Chinooks form the backbone of the UK's helicopter fleet in Afghanistan
A British Chinook helicopter has been deliberately destroyed after being badly damaged in Afghanistan, the Ministry of Defence has said.
The aircraft suffered what officials have called a "hard landing", while on operations near Sangin, Helmand province, on Sunday morning.
The Chinook suffered damage to the undercarriage, nose and front rotor, the MoD added.
The four crew and 15 soldiers from the 2 Rifles battlegroup were unharmed.
The Chinook had been carrying the troops to a site six miles (10km) east of Sangin at 0530 on Sunday.
Despite the damage to the helicopter, the soldiers carried on with their operation, while the crew were brought back by another Chinook involved in the mission.
The MoD said that because of where the Chinook had come down, and the environment it was in, it was not possible to safely recover the aircraft.
Military personnel with explosives deliberately destroyed the helicopter. The cause of the hard landing is under investigation, although it is not thought to have been caused by enemy fire.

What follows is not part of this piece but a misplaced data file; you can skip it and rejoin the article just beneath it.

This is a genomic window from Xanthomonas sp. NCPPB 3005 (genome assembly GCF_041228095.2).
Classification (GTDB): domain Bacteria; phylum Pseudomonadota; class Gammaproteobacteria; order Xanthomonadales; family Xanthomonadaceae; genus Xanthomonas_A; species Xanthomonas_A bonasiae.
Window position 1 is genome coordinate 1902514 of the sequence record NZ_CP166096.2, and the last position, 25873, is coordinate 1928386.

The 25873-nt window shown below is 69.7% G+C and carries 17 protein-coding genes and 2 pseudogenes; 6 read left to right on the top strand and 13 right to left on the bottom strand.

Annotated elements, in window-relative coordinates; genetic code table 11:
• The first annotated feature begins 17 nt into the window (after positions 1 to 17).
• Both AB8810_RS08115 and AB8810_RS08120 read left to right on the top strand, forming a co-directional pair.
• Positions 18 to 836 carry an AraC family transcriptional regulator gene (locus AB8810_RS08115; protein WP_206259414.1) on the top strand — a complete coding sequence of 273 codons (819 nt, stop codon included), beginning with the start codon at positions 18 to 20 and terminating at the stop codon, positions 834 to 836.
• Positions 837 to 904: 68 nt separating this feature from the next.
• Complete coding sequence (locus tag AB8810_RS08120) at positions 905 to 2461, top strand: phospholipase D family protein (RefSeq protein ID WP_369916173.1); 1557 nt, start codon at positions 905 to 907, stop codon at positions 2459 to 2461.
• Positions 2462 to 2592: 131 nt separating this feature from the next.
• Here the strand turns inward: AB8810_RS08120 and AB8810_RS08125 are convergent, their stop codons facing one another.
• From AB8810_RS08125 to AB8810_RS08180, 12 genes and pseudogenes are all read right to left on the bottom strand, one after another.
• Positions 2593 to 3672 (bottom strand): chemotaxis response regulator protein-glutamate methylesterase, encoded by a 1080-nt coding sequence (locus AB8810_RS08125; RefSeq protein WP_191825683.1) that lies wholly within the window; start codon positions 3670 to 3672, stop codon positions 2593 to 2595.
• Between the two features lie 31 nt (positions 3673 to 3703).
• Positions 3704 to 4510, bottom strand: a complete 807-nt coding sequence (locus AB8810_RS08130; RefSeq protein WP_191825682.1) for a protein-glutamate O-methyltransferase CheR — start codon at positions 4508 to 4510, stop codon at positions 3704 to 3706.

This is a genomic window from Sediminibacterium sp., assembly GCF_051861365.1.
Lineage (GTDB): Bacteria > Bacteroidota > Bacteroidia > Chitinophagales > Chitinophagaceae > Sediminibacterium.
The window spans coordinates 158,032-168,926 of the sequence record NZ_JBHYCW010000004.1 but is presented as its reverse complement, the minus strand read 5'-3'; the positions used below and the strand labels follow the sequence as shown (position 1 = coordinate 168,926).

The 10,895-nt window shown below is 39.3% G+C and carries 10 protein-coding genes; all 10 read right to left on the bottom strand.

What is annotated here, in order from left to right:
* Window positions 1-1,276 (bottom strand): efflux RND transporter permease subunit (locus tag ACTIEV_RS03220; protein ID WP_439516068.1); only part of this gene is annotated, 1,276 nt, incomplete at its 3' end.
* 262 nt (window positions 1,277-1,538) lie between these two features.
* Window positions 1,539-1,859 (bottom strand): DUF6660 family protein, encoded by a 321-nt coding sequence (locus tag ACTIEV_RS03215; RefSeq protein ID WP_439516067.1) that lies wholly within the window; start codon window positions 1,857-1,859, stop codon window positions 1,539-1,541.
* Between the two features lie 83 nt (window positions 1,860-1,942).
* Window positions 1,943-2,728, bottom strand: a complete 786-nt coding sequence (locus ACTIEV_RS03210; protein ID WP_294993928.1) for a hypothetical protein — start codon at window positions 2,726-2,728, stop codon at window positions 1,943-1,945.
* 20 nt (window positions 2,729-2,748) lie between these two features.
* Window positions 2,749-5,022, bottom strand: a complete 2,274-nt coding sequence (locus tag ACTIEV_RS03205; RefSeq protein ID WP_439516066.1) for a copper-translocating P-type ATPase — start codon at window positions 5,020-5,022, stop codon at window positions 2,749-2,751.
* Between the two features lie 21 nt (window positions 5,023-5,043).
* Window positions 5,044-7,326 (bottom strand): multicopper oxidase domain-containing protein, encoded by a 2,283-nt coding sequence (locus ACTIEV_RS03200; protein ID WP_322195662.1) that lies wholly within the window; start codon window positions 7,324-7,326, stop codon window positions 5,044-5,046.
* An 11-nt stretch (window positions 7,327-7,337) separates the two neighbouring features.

The latest loss of an RAF Chinook follows the deliberate destruction of another in Afghanistan earlier this month. That aircraft suffered an engine fire, forcing its crew to make an emergency landing.
Questions have been raised about the number and availability of UK military helicopters deployed in Afghanistan - with some commentators blaming the government for not providing enough.
It has also been argued that the UK could reduce its casualty rate if more soldiers were ferried to operations by air, rather than riskier land routes.